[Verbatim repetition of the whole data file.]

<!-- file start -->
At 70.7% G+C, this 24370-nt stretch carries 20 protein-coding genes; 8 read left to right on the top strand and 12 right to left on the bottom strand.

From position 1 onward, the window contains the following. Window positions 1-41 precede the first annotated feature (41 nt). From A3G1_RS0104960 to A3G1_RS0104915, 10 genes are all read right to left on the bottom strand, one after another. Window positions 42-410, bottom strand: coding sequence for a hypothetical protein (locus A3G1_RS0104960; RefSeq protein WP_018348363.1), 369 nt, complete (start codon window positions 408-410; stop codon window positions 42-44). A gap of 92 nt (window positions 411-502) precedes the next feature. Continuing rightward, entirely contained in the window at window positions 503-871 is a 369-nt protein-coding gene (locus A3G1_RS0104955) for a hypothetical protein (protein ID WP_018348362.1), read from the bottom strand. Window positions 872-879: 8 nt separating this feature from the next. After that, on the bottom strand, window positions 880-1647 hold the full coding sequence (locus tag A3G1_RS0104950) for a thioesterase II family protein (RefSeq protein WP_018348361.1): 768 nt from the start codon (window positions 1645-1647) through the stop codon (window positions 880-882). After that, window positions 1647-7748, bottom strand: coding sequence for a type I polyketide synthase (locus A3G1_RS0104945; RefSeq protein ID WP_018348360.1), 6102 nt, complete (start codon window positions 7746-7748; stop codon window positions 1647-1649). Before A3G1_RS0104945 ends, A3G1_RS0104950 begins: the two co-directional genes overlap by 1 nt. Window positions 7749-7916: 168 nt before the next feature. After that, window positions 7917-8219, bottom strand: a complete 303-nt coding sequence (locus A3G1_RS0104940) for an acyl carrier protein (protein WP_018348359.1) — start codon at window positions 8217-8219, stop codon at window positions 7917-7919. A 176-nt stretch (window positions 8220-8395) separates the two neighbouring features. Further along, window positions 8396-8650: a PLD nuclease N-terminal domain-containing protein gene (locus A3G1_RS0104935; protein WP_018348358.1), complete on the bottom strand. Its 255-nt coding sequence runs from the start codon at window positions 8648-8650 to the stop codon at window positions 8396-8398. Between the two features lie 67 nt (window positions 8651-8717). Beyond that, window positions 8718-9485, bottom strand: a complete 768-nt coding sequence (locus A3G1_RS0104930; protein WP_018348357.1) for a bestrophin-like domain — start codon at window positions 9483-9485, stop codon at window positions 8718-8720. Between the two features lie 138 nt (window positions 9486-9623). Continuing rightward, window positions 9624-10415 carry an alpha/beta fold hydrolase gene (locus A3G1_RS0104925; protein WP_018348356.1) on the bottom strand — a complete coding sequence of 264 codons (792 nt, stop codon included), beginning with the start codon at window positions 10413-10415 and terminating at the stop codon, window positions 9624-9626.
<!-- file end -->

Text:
At 70.7% G+C, this 24370-nt stretch carries 20 protein-coding genes; 8 read left to right on the top strand and 12 right to left on the bottom strand.

From position 1 onward, the window contains the following. Window positions 1-41 precede the first annotated feature (41 nt). From A3G1_RS0104960 to A3G1_RS0104915, 10 genes are all read right to left on the bottom strand, one after another. Window positions 42-410, bottom strand: coding sequence for a hypothetical protein (locus A3G1_RS0104960; RefSeq protein WP_018348363.1), 369 nt, complete (start codon window positions 408-410; stop codon window positions 42-44). A gap of 92 nt (window positions 411-502) precedes the next feature. Continuing rightward, entirely contained in the window at window positions 503-871 is a 369-nt protein-coding gene (locus A3G1_RS0104955) for a hypothetical protein (protein ID WP_018348362.1), read from the bottom strand. Window positions 872-879: 8 nt separating this feature from the next. After that, on the bottom strand, window positions 880-1647 hold the full coding sequence (locus tag A3G1_RS0104950) for a thioesterase II family protein (RefSeq protein WP_018348361.1): 768 nt from the start codon (window positions 1645-1647) through the stop codon (window positions 880-882). After that, window positions 1647-7748, bottom strand: coding sequence for a type I polyketide synthase (locus A3G1_RS0104945; RefSeq protein ID WP_018348360.1), 6102 nt, complete (start codon window positions 7746-7748; stop codon window positions 1647-1649). Before A3G1_RS0104945 ends, A3G1_RS0104950 begins: the two co-directional genes overlap by 1 nt. Window positions 7749-7916: 168 nt before the next feature. After that, window positions 7917-8219, bottom strand: a complete 303-nt coding sequence (locus A3G1_RS0104940) for an acyl carrier protein (protein WP_018348359.1) — start codon at window positions 8217-8219, stop codon at window positions 7917-7919. A 176-nt stretch (window positions 8220-8395) separates the two neighbouring features. Further along, window positions 8396-8650: a PLD nuclease N-terminal domain-containing protein gene (locus A3G1_RS0104935; protein WP_018348358.1), complete on the bottom strand. Its 255-nt coding sequence runs from the start codon at window positions 8648-8650 to the stop codon at window positions 8396-8398. Between the two features lie 67 nt (window positions 8651-8717). Beyond that, window positions 8718-9485, bottom strand: a complete 768-nt coding sequence (locus A3G1_RS0104930; protein WP_018348357.1) for a bestrophin-like domain — start codon at window positions 9483-9485, stop codon at window positions 8718-8720. Between the two features lie 138 nt (window positions 9486-9623). Continuing rightward, window positions 9624-10415 carry an alpha/beta fold hydrolase gene (locus A3G1_RS0104925; protein WP_018348356.1) on the bottom strand — a complete coding sequence of 264 codons (792 nt, stop codon included), beginning with the start codon at window positions 10413-10415 and terminating at the stop codon, window positions 9624-9626.